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Why Predictions Don't Mean Much
01/09/2014 9:00 am EST
While they make for interesting reading, predictions about market behavior for a long time period do not necessarily translate into profitable trades, says Mike Kulej of FXMadness.com.
I trust everybody had a great New Year’s Eve and is ready to get back to work. By the look of the first couple of days, currencies are subject of some heavy buying/selling, as if market participants meant serious business. Perhaps it comes on the heels of myriad of predictions about what currencies will do in 2014. After all, seems like everybody has an educated opinion on the subject, expressed in countless articles and interviews. So, should we pay much attention to these voices?
In short, probably not. Predictions about markets behavior during as long of a time period as a year do not necessary translate into profitable trades. While they make for interesting reading, these views are relatively vague and not offer specific parameters, such as timing and stop loss levels, except for the eventual objective. That is perhaps good enough for somebody who treats currencies as if they were mutual funds. However, very few market participants take this approach, since majority of traders prefer to be more active.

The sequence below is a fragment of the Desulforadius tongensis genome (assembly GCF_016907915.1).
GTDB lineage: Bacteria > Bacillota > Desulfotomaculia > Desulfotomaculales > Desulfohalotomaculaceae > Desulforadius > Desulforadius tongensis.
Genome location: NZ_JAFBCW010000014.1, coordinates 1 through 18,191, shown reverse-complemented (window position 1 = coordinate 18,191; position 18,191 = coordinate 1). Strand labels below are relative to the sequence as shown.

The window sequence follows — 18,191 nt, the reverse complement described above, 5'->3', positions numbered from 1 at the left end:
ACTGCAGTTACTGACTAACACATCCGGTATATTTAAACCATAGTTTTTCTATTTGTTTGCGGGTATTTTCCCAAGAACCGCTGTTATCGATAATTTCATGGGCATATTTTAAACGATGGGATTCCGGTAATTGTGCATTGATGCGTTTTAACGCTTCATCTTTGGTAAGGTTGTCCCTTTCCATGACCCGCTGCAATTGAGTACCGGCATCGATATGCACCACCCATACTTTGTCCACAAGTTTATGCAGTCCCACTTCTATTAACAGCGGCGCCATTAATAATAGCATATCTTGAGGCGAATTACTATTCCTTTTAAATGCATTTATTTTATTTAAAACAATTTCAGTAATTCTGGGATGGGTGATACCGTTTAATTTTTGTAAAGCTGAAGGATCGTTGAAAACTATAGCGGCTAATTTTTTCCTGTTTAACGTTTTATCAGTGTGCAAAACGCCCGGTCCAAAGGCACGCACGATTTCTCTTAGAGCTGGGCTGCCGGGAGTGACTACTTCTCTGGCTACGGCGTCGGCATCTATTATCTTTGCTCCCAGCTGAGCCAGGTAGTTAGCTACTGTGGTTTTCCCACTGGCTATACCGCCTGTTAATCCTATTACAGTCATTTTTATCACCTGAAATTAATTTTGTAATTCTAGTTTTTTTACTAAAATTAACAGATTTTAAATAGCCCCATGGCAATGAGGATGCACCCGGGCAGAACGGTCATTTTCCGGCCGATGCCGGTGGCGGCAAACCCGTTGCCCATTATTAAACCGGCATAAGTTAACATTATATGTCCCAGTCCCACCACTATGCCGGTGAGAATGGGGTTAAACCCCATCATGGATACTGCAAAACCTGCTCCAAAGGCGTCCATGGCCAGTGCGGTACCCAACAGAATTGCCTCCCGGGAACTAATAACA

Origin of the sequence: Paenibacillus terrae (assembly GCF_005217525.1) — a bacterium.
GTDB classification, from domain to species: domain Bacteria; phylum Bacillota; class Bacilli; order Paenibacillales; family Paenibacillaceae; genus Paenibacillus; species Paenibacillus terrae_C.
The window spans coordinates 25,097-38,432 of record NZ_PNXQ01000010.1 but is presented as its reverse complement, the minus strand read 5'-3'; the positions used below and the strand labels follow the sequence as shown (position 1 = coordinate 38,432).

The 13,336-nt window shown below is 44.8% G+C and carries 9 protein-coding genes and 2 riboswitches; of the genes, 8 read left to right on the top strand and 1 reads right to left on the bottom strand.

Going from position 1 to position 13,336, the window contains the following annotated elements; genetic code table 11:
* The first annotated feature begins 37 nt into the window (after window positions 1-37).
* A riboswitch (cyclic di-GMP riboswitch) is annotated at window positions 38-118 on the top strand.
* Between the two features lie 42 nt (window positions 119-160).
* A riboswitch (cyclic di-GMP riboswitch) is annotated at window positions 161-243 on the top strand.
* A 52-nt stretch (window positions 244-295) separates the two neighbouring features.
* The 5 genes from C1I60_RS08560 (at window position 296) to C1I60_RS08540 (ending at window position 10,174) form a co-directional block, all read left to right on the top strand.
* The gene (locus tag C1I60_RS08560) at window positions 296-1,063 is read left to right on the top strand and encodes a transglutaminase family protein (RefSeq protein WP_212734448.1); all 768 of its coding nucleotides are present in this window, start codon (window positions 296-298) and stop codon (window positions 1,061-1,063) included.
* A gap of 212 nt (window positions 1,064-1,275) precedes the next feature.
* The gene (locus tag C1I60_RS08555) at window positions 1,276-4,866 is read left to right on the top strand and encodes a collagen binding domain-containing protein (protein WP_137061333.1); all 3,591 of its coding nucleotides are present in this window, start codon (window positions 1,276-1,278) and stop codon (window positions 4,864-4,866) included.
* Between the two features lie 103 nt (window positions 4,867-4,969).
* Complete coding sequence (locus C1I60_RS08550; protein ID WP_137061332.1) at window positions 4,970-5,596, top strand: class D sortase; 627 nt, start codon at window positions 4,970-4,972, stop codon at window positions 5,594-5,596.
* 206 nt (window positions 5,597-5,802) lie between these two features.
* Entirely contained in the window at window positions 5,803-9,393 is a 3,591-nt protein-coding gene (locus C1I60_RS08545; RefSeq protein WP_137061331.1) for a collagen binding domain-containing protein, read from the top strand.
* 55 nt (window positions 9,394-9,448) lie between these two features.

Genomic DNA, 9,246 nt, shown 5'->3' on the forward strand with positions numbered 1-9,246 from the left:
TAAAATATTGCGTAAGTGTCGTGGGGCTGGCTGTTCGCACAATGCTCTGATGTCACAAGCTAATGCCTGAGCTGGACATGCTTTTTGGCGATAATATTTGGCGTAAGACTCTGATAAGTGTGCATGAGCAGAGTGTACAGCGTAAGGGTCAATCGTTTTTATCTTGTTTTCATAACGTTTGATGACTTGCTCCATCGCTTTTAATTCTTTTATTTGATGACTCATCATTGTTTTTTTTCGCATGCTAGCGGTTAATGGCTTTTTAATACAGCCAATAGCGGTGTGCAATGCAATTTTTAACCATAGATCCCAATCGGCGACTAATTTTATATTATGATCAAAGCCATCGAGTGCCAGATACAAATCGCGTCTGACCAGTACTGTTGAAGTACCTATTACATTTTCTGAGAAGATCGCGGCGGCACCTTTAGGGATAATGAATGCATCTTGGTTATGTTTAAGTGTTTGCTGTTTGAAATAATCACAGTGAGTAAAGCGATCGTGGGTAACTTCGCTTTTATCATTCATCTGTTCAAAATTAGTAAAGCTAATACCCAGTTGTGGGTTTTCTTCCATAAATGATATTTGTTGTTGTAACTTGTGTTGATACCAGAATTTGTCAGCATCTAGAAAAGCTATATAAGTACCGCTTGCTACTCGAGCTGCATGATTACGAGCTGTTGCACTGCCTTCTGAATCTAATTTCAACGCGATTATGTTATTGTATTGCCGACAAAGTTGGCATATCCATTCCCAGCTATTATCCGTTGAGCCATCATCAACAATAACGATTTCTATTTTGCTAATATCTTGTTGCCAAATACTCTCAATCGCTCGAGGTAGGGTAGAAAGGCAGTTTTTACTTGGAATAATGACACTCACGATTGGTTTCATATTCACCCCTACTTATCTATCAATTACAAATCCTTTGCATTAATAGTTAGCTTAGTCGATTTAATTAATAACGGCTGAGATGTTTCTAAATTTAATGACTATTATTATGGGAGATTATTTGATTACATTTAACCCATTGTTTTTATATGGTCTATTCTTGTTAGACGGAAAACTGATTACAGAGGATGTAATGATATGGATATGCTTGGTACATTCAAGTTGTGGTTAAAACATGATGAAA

For example, I read that the Australian dollar will rebound to parity with the USD. Is it possible? Of course, but when would this happen? Does it mean the AUD/USD will rally straight up to this objective in the next couple of months, or will it dip below 0.80 before a strong advance later in the year? Price behavior like this could easily stop out many trades yet still confirm the prediction. Too ambiguous and not practical. It is better to trade the charts we are comfortable with, taking every position on its own merit. If they line up with forecasts for the year, great, but that should not be our primary motivation. The goal is to bank some pips, regardless of long-term predictions.
Back in December, I was looking for a correction in the GBP/JPY. While it produced two good trades, the price continued to rally making a new high at the 175 handle. Recent pullback to 171.03 could be a sign of weakness, but we need to see more confirmation. For me this means moving under Friday’s low. I have a sell order at 170.90, targeting about 300 pips. If this trade develops, it could take some time to conclude, given the intermediate-time frame.
Another currency pair of interest now is the AUD/CAD. It has been falling for some time, shedding about 600 pips from the parity level. Several attempts to reverse stalled at the 100 SMA. We have a similar situation now, with the AUD/CAD making new minor high at 0.9575. For the reversal to happen, the price must move through this resistance. Such action would increase probability if reversal, in which case I would like to go long. My buy order is waiting at 0.9585, with objective of 100 pips. Have a great trading week (and month and year)!
By Mike Kulej of FXMadness.com
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